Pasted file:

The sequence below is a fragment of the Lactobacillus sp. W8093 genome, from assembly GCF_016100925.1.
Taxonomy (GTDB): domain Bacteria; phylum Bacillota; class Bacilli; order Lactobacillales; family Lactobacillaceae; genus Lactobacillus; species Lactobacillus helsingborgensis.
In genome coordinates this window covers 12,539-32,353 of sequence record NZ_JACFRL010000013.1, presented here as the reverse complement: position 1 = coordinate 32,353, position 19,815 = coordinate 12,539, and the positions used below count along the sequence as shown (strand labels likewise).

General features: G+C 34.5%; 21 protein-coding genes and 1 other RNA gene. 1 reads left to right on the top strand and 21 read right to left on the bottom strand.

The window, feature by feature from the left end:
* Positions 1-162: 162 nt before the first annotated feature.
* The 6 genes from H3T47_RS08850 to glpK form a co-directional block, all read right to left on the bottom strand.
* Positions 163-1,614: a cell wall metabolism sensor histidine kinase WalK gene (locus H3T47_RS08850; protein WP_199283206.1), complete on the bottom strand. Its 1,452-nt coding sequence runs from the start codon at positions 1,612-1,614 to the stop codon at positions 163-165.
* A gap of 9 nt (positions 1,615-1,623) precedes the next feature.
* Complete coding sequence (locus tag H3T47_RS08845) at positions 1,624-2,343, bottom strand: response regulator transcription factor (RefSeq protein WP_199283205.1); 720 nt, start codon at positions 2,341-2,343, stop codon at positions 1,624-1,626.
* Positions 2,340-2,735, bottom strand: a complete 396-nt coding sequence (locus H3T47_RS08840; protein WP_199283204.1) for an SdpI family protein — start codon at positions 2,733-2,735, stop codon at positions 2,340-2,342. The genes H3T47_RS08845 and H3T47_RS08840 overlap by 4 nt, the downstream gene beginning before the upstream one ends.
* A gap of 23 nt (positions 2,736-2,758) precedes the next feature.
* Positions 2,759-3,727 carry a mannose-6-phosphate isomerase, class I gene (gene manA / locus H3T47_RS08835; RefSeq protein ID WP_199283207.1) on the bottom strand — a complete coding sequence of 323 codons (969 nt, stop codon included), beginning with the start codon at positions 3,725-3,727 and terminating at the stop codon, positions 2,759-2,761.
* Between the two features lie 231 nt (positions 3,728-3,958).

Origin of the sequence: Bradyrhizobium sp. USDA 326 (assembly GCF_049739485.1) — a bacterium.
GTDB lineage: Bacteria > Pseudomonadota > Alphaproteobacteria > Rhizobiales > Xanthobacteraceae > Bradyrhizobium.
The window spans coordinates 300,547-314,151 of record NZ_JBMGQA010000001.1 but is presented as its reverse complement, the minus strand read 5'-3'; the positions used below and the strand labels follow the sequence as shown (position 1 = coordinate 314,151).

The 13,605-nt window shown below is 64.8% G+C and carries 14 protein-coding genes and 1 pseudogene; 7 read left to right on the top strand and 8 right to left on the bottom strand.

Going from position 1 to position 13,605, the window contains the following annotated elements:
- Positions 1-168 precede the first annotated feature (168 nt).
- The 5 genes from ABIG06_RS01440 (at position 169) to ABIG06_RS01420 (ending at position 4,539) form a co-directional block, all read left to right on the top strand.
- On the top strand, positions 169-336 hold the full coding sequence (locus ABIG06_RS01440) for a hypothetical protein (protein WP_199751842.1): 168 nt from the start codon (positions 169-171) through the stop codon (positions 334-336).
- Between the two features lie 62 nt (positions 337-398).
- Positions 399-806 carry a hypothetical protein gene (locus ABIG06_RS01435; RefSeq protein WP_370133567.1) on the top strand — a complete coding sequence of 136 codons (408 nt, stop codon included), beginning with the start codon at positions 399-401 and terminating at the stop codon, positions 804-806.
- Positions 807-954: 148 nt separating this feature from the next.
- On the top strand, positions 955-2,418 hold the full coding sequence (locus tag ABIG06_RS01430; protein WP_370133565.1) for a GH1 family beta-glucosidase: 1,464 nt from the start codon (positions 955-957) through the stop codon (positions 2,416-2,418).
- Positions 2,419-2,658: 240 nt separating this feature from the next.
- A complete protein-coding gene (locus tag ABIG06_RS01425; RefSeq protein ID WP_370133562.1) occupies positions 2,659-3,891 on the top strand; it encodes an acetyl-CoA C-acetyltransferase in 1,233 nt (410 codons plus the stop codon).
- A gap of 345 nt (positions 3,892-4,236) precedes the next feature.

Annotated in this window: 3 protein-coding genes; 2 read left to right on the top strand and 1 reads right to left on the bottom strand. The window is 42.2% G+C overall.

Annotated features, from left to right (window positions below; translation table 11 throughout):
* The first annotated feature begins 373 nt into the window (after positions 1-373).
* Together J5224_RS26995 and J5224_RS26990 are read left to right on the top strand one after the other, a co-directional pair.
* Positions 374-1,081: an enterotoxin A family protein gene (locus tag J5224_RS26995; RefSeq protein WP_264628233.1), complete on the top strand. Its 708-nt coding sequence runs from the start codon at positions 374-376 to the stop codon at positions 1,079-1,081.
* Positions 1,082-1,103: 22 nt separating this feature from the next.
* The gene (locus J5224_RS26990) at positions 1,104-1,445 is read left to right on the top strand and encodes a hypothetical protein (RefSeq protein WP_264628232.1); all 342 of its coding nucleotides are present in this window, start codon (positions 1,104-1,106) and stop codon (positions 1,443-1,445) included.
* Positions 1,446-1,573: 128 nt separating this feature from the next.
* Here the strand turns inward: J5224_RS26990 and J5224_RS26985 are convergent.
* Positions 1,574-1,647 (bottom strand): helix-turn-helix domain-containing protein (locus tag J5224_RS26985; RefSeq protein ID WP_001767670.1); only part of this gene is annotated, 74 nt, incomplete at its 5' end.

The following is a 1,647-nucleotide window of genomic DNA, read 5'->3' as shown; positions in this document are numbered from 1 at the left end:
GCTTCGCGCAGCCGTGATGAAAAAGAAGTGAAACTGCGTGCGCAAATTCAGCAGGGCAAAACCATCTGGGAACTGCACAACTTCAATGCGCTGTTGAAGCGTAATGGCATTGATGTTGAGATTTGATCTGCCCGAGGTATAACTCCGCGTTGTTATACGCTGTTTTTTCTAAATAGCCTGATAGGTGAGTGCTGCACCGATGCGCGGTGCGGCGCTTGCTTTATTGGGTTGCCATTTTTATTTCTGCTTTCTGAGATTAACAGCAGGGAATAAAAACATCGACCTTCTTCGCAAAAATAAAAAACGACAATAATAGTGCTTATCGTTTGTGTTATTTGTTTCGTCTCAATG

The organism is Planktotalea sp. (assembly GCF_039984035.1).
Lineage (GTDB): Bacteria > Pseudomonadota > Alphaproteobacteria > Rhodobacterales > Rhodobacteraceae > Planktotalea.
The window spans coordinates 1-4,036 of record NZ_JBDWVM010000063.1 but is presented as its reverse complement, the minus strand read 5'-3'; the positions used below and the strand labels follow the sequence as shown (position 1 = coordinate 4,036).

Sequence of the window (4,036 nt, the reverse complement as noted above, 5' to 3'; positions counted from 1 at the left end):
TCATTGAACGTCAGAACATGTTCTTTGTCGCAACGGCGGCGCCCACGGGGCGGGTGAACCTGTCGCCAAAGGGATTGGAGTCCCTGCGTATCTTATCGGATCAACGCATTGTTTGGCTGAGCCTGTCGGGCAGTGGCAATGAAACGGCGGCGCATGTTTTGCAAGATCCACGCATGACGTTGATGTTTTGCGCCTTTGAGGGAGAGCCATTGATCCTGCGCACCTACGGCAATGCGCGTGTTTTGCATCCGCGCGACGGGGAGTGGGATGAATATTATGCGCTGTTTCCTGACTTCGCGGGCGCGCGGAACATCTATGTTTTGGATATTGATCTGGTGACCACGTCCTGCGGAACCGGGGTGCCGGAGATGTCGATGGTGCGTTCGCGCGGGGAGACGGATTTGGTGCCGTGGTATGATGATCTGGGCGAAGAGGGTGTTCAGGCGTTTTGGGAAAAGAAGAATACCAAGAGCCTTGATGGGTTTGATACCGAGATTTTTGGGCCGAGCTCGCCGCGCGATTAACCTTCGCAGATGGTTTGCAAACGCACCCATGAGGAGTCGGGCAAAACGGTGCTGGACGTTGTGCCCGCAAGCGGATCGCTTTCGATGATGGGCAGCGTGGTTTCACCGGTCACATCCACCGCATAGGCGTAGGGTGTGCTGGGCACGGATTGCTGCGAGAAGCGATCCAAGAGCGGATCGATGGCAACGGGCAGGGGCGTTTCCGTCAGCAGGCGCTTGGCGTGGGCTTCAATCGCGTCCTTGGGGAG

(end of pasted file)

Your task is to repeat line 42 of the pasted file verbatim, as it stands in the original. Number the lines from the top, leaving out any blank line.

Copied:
The organism is Planktotalea sp. (assembly GCF_039984035.1).